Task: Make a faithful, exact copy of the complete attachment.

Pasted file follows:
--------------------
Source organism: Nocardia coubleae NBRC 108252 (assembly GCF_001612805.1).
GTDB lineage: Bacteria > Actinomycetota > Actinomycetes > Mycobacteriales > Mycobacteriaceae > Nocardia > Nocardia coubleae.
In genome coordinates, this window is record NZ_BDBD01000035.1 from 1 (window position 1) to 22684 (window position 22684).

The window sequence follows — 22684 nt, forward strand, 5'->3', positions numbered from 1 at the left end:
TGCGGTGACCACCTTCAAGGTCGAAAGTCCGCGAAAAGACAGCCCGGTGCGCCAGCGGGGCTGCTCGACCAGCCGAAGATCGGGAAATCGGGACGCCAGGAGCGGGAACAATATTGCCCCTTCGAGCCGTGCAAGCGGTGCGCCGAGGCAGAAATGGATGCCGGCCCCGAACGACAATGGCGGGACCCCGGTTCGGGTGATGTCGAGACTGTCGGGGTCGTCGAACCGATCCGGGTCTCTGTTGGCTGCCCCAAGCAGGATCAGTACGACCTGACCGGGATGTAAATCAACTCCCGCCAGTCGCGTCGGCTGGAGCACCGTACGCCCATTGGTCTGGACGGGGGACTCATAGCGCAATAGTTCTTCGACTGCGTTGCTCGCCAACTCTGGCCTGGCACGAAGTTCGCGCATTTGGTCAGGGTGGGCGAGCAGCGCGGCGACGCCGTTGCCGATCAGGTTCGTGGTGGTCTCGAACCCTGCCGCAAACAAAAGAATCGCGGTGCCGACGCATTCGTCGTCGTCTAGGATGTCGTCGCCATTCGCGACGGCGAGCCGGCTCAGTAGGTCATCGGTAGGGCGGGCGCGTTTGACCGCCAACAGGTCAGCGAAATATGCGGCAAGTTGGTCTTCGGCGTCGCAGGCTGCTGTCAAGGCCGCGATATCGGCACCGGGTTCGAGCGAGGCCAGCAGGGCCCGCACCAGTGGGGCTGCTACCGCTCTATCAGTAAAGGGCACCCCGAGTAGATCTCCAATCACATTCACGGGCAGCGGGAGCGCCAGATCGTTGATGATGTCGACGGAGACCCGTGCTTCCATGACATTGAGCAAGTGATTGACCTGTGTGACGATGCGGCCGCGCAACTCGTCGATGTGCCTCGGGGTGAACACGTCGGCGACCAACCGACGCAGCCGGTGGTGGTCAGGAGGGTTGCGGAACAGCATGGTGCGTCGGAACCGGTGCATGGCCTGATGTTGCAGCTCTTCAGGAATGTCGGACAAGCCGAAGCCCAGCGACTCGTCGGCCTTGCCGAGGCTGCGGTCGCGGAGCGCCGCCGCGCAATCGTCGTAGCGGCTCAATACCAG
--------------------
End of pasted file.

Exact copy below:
Source organism: Nocardia coubleae NBRC 108252 (assembly GCF_001612805.1).
GTDB lineage: Bacteria > Actinomycetota > Actinomycetes > Mycobacteriales > Mycobacteriaceae > Nocardia > Nocardia coubleae.
In genome coordinates, this window is record NZ_BDBD01000035.1 from 1 (window position 1) to 22684 (window position 22684).

The window sequence follows — 22684 nt, forward strand, 5'->3', positions numbered from 1 at the left end:
TGCGGTGACCACCTTCAAGGTCGAAAGTCCGCGAAAAGACAGCCCGGTGCGCCAGCGGGGCTGCTCGACCAGCCGAAGATCGGGAAATCGGGACGCCAGGAGCGGGAACAATATTGCCCCTTCGAGCCGTGCAAGCGGTGCGCCGAGGCAGAAATGGATGCCGGCCCCGAACGACAATGGCGGGACCCCGGTTCGGGTGATGTCGAGACTGTCGGGGTCGTCGAACCGATCCGGGTCTCTGTTGGCTGCCCCAAGCAGGATCAGTACGACCTGACCGGGATGTAAATCAACTCCCGCCAGTCGCGTCGGCTGGAGCACCGTACGCCCATTGGTCTGGACGGGGGACTCATAGCGCAATAGTTCTTCGACTGCGTTGCTCGCCAACTCTGGCCTGGCACGAAGTTCGCGCATTTGGTCAGGGTGGGCGAGCAGCGCGGCGACGCCGTTGCCGATCAGGTTCGTGGTGGTCTCGAACCCTGCCGCAAACAAAAGAATCGCGGTGCCGACGCATTCGTCGTCGTCTAGGATGTCGTCGCCATTCGCGACGGCGAGCCGGCTCAGTAGGTCATCGGTAGGGCGGGCGCGTTTGACCGCCAACAGGTCAGCGAAATATGCGGCAAGTTGGTCTTCGGCGTCGCAGGCTGCTGTCAAGGCCGCGATATCGGCACCGGGTTCGAGCGAGGCCAGCAGGGCCCGCACCAGTGGGGCTGCTACCGCTCTATCAGTAAAGGGCACCCCGAGTAGATCTCCAATCACATTCACGGGCAGCGGGAGCGCCAGATCGTTGATGATGTCGACGGAGACCCGTGCTTCCATGACATTGAGCAAGTGATTGACCTGTGTGACGATGCGGCCGCGCAACTCGTCGATGTGCCTCGGGGTGAACACGTCGGCGACCAACCGACGCAGCCGGTGGTGGTCAGGAGGGTTGCGGAACAGCATGGTGCGTCGGAACCGGTGCATGGCCTGATGTTGCAGCTCTTCAGGAATGTCGGACAAGCCGAAGCCCAGCGACTCGTCGGCCTTGCCGAGGCTGCGGTCGCGGAGCGCCGCCGCGCAATCGTCGTAGCGGCTCAATACCAG